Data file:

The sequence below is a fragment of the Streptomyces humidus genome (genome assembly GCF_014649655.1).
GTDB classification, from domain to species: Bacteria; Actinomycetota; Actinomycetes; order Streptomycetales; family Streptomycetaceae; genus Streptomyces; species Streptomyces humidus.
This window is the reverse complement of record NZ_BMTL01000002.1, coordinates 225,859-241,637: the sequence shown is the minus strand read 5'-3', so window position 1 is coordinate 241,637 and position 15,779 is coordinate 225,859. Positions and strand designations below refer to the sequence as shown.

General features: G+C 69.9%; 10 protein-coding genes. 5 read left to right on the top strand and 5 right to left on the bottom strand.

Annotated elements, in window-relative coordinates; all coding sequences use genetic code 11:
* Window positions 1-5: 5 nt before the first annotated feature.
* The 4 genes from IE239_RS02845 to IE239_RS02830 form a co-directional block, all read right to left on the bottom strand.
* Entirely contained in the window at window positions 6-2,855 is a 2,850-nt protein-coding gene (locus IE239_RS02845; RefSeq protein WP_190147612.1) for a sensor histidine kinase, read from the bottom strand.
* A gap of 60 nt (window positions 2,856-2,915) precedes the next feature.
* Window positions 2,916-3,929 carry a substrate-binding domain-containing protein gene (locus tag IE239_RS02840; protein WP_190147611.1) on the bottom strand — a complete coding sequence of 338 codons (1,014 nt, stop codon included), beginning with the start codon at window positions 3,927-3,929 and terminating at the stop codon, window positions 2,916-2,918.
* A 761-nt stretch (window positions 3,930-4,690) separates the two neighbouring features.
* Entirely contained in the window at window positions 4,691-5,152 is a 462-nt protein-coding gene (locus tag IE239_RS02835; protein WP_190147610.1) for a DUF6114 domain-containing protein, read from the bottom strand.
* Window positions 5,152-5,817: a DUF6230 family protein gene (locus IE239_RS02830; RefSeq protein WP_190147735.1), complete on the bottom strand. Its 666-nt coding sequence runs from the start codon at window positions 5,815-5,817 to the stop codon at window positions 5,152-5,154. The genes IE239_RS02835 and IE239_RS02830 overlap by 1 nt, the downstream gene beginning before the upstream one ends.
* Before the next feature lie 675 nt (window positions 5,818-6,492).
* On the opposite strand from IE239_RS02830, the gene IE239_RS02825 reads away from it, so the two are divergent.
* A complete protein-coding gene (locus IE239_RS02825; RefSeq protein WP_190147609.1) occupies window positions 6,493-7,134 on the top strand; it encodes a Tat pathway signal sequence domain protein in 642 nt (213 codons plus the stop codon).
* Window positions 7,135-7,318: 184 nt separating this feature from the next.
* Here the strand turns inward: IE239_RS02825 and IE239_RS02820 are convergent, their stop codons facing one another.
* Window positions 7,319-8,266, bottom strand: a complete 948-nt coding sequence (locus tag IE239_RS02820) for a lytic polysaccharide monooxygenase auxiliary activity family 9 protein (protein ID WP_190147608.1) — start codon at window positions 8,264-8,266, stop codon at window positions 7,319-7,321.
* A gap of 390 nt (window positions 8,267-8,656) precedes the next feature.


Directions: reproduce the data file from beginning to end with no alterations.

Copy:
The sequence below is a fragment of the Streptomyces humidus genome (genome assembly GCF_014649655.1).
GTDB classification, from domain to species: Bacteria; Actinomycetota; Actinomycetes; order Streptomycetales; family Streptomycetaceae; genus Streptomyces; species Streptomyces humidus.
This window is the reverse complement of record NZ_BMTL01000002.1, coordinates 225,859-241,637: the sequence shown is the minus strand read 5'-3', so window position 1 is coordinate 241,637 and position 15,779 is coordinate 225,859. Positions and strand designations below refer to the sequence as shown.

General features: G+C 69.9%; 10 protein-coding genes. 5 read left to right on the top strand and 5 right to left on the bottom strand.

Annotated elements, in window-relative coordinates; all coding sequences use genetic code 11:
* Window positions 1-5: 5 nt before the first annotated feature.
* The 4 genes from IE239_RS02845 to IE239_RS02830 form a co-directional block, all read right to left on the bottom strand.
* Entirely contained in the window at window positions 6-2,855 is a 2,850-nt protein-coding gene (locus IE239_RS02845; RefSeq protein WP_190147612.1) for a sensor histidine kinase, read from the bottom strand.
* A gap of 60 nt (window positions 2,856-2,915) precedes the next feature.
* Window positions 2,916-3,929 carry a substrate-binding domain-containing protein gene (locus tag IE239_RS02840; protein WP_190147611.1) on the bottom strand — a complete coding sequence of 338 codons (1,014 nt, stop codon included), beginning with the start codon at window positions 3,927-3,929 and terminating at the stop codon, window positions 2,916-2,918.
* A 761-nt stretch (window positions 3,930-4,690) separates the two neighbouring features.
* Entirely contained in the window at window positions 4,691-5,152 is a 462-nt protein-coding gene (locus tag IE239_RS02835; protein WP_190147610.1) for a DUF6114 domain-containing protein, read from the bottom strand.
* Window positions 5,152-5,817: a DUF6230 family protein gene (locus IE239_RS02830; RefSeq protein WP_190147735.1), complete on the bottom strand. Its 666-nt coding sequence runs from the start codon at window positions 5,815-5,817 to the stop codon at window positions 5,152-5,154. The genes IE239_RS02835 and IE239_RS02830 overlap by 1 nt, the downstream gene beginning before the upstream one ends.
* Before the next feature lie 675 nt (window positions 5,818-6,492).
* On the opposite strand from IE239_RS02830, the gene IE239_RS02825 reads away from it, so the two are divergent.
* A complete protein-coding gene (locus IE239_RS02825; RefSeq protein WP_190147609.1) occupies window positions 6,493-7,134 on the top strand; it encodes a Tat pathway signal sequence domain protein in 642 nt (213 codons plus the stop codon).
* Window positions 7,135-7,318: 184 nt separating this feature from the next.
* Here the strand turns inward: IE239_RS02825 and IE239_RS02820 are convergent, their stop codons facing one another.
* Window positions 7,319-8,266, bottom strand: a complete 948-nt coding sequence (locus tag IE239_RS02820) for a lytic polysaccharide monooxygenase auxiliary activity family 9 protein (protein ID WP_190147608.1) — start codon at window positions 8,264-8,266, stop codon at window positions 7,319-7,321.
* A gap of 390 nt (window positions 8,267-8,656) precedes the next feature.